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After the 16th you come back out of the dunes, and the course opens up again as you play your way back towards the clubhouse, being careful not to hit any of the free roaming livestock on the way.

Myself and The Terrier had challenged Lefty and Spencer to Stableford four-balls for the two days. A little bit of competition always adds to the game, and ensures you keep your focus, despite the stunning views of North Devon’s coastlines around us. With never more than 2 points in it, the sledging hit new height (or lows as case maybe). But Lefty held his nerve and sank a 10ft putt on the 18th green, they claimed a 1point victory, and with that the banter began!

Since RND last held the Open Championships the game has changed so much, as have the courses they’re played on. Manicured perfection RND is not! But if you love golf you really need to visit RND, it’s where it all started in England, just to see the history and walk the fairways, is an incredible experience. It’s a truly historic place and a fantastic challenge as well.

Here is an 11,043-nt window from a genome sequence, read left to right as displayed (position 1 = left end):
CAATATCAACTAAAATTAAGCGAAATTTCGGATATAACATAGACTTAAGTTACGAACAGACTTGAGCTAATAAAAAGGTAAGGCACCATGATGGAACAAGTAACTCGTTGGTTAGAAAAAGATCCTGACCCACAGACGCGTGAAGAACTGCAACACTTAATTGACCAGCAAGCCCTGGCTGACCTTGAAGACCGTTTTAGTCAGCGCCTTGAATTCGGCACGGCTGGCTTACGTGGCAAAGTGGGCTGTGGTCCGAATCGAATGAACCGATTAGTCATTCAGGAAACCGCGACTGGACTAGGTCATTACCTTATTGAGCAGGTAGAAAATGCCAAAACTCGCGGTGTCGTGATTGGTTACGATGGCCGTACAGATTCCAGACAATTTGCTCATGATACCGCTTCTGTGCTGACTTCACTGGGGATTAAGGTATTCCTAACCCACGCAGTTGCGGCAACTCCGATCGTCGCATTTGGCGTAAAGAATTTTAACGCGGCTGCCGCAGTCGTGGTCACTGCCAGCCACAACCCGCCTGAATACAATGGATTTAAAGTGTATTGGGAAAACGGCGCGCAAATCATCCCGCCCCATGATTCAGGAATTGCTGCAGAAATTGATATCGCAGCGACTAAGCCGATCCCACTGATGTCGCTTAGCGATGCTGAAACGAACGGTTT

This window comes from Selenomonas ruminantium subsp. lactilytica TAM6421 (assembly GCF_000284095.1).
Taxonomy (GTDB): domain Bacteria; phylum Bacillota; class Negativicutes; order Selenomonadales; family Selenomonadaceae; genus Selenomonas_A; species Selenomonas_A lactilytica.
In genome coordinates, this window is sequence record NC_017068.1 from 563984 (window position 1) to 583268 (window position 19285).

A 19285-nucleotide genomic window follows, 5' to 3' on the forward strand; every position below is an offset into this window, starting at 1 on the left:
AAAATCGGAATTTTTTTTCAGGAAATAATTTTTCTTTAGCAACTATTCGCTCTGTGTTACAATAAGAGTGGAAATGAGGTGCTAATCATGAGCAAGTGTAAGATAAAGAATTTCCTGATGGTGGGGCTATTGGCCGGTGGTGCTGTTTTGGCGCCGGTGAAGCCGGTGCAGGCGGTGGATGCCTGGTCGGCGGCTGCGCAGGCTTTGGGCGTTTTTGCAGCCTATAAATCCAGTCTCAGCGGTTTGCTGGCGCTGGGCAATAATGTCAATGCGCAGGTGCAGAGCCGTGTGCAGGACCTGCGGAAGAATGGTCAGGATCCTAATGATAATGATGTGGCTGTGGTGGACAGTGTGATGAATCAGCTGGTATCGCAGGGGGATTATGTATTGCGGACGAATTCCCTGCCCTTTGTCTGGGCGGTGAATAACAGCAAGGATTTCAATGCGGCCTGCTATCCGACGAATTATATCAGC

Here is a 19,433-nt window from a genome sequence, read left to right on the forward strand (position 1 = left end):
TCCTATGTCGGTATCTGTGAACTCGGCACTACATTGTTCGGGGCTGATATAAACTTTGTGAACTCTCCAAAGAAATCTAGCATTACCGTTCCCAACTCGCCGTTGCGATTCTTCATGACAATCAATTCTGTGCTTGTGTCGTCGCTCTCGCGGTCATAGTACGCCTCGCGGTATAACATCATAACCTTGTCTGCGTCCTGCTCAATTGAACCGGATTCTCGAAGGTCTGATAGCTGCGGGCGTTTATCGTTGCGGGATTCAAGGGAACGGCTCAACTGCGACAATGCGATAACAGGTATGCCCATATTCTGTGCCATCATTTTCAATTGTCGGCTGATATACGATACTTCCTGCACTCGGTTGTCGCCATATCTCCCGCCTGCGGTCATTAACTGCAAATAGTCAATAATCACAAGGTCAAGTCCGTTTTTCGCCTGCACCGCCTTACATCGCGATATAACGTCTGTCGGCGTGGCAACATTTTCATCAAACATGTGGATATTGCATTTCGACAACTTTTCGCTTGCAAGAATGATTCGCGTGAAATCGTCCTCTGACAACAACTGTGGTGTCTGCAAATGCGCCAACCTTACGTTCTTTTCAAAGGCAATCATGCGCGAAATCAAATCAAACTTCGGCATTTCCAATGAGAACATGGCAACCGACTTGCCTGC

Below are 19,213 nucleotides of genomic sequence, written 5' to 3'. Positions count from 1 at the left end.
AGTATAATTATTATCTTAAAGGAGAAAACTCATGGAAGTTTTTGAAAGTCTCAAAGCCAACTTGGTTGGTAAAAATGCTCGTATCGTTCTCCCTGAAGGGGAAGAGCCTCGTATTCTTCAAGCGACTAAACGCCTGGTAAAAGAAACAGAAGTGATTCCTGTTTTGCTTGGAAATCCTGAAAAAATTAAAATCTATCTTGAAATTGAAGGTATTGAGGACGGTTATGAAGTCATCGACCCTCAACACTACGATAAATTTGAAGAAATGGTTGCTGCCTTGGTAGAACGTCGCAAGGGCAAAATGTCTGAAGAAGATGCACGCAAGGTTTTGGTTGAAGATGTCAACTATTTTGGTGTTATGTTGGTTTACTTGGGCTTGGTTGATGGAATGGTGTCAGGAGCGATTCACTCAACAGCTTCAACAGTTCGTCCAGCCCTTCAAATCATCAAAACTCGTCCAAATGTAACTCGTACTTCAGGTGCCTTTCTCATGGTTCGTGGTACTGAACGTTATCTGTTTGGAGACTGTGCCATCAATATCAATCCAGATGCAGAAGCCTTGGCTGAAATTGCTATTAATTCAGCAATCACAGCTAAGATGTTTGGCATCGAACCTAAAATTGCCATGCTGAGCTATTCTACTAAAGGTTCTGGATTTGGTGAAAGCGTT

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We would like to thank Atlantic links for arranging the trip for us, Royal North Devon Golf Club for their hospitality the long range binoculars are well worth a look through in the club house. And Saunton Sands Golf Club for letting us play their excellent West Course, and a special thank you to the Royal and Fortescue Hotel in Barnstaple for putting us up for the night. This is the hotel to book for your stay for when you come down to play. If you want to book the same trip then go to www.atlantic-links.co.uk where they will book your stress free golf trip on some of the best links courses in Devon and Cornwall.